The following, second movie of my choice is an example particularly interesting in terms of its preproduction. Seldom do we hear stories told from a writer’s point of view, who struggles to find a great director willing to make a movie written by an amateur. “Well here we were: an idea for a movie, a love of movies, a sense of the kind of picture we wanted to write and absolutely no knowledge at all of the movie business” said David Newman and Robert Benton in their book on making of Bonnie and Clyde (Wake, Faber & Faber, 1998). In 1960s those two American, at that time inexperienced screenwriters, wrote a highly influenced by the French New Wave script based on a legend of a couple of criminals, Bonnie Parker and Clyde Barrow. Given that the writers were strongly inspired by Francois Truffaut’s oeuvre, he became the first person, to whom they would entrust the script. Luckily, they happened to know a woman, who put them in touch with the French director. As soon as he read the treatment and he gave them “first, his enthusiasm, second, his knowledge, and third, his problems in scheduling” (Wake, Faber & Faber, 1998). Despite that, they never gave up and decided to go to East Texas in order to seek for the locations, talk to people who knew the real Bonnie and Clyde and listen to the original language, so they could insure absolute accuracy in the dialogue. They met a lot of interesting people, some of whom claimed that Bonnie and Clyde were not violent at all and newspapers done them, whilst others remembered an expression of violence from a young age. Due to Truffaut’s suggestion they then got in touch with another French New Wave genius, Jean-Luc Godard, who immediately endorsed the script and agreed to make the movie.
However, his approach caused precariousness in producers, as he wanted to make it in three weeks and did not care even about going to Texas. According to him “if it happened in life, it can happen in a movie”, no matter where they would film it. Therefore, the script went to the drawers many times and there was a point in the preproduction when they all nearly gave up. “Our producers, who were trying to the best of their ability to get the project going and who never lost faith, mirrored our depression. All was lost.” (Wake, Faber & Faber, 1998).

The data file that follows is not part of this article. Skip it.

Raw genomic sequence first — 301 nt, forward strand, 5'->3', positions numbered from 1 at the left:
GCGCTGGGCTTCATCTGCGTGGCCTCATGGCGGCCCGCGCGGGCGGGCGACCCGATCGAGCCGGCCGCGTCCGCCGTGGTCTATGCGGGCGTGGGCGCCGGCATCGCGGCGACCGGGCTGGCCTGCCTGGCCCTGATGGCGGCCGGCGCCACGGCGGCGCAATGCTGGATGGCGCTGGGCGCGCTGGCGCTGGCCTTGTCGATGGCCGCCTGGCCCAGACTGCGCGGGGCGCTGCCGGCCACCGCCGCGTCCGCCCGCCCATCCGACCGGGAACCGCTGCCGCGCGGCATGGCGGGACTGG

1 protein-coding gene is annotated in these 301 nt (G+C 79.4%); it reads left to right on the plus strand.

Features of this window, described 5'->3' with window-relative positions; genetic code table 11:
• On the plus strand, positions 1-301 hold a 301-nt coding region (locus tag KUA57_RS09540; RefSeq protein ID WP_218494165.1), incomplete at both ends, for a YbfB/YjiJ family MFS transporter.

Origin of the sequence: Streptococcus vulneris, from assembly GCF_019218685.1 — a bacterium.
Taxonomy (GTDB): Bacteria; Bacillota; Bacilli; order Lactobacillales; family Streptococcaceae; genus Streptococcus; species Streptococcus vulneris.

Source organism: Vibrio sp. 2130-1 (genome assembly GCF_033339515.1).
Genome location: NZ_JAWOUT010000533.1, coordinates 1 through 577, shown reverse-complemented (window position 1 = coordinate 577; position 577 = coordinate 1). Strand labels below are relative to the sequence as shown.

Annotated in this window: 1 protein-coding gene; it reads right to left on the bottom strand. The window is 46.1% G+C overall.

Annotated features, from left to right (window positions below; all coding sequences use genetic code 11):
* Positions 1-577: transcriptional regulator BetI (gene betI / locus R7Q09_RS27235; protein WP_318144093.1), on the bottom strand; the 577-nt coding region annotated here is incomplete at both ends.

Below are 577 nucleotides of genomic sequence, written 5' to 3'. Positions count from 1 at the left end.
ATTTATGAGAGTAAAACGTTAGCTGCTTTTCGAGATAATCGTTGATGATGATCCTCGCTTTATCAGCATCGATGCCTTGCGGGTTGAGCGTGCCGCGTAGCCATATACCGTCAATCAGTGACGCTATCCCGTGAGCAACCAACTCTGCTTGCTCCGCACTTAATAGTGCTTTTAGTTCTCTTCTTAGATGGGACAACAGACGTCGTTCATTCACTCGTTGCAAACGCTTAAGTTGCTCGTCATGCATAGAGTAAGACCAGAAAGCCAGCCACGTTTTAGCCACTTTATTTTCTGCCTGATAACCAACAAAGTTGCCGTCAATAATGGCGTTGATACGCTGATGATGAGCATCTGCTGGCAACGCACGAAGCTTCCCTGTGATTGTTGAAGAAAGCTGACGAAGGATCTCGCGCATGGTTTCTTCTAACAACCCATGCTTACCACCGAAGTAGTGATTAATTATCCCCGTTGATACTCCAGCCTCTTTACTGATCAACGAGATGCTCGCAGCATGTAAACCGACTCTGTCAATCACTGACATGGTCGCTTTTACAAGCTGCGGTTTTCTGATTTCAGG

Not until Truffaut suggested the idea to Warren Beatty, whom he considered to be perfect for the role of Clyde, have they moved on with the process. The actor not only became interested in the idea as a leading star, but as a producer as well. He approached various American directors, all of whom refused to undertake the role. Even though the producer insisted on Arthur Penn taking the opportunity, he had turned the writers down many times before. “If i have to, I’ll lock myself in a room with him and I wont let him until he says yes” doggedly claimed Beatty, and so thanks to his stubbornness, he managed to convince Penn. The director took over the initiative and successfully made the movie, which as far as the writers are concerned turned out to be exactly how they wanted. ”Once there is a director, he is the boss. The absolute boss. And so it should be.” the writers claim to have learnt a relevant lesson on movie business, “Ultimately, his vision becomes the primary one. Always, the worth of the final picture stands or falls on his ability” (Wake, Faber & Faber, 1998).
Unlike my two previous examples, for some filmmakers the process of making a film is not that straightforward and is not necessarily about avoiding obstacles but imposing them to oneself. In 1995 Lars Von Trier, together with Thomas Vinterberg, created an avant-garde filmmaking movement, the Dogme 95 Manifesto and the Vow of Chastity. The document was a list of visual and technical rules to be followed in making a film. Its purpose was a game, in which director is forced to come up with creative solutions to problems posed by limitations. Twenty eight years before that, in 1967, Jørgen Leth made a documentary named “The Perfect Human”, which became an ultimate inspiration to Lars Von Trier. In 2003 both directors made a documentary, “The Five Obstructions”, which is a perverse game between them. Von Trier, out of admiration, challenges his mentor to remake the masterpiece by flowing the given rules. The film presents an amusing role reversal, where the apprentice surpassed his master. Lars Von Trier, anchored by Jørgen Leth’s documentary and challenges him to remake it, following an indisputable set of rules. Those controversial restrictions are meant to urge the documentarist to come up with creative ideas that are good enough to satisfy his competitor. Even though Lars is not always entirely happy with the outcome, he remains on a hiding to nothing. It is an endless battle between a pair of talented individuals but they still have to fight it to prove their points to each other. “As we all know it is the attacker who exposes himself.” admits Von Trier at the end of the film (The Five Obstructions 2003). Ultimately, the mischievous game is a lesson to both artists, as they discover to be equal to one another, despite their diversity in style.
One of the biggest disadvantages of independent films is the fact that, as soon as you lose the audience attention, you lose the opportunity of making another film ever again. Truth be told, independent filmmakers are very dependent on the audience and critics. Not only is it difficult to young inexperienced people, such us myself and my colleagues, but it is a huge challenge, that every producer, director or writer, even the successful ones, goes through every day of his career.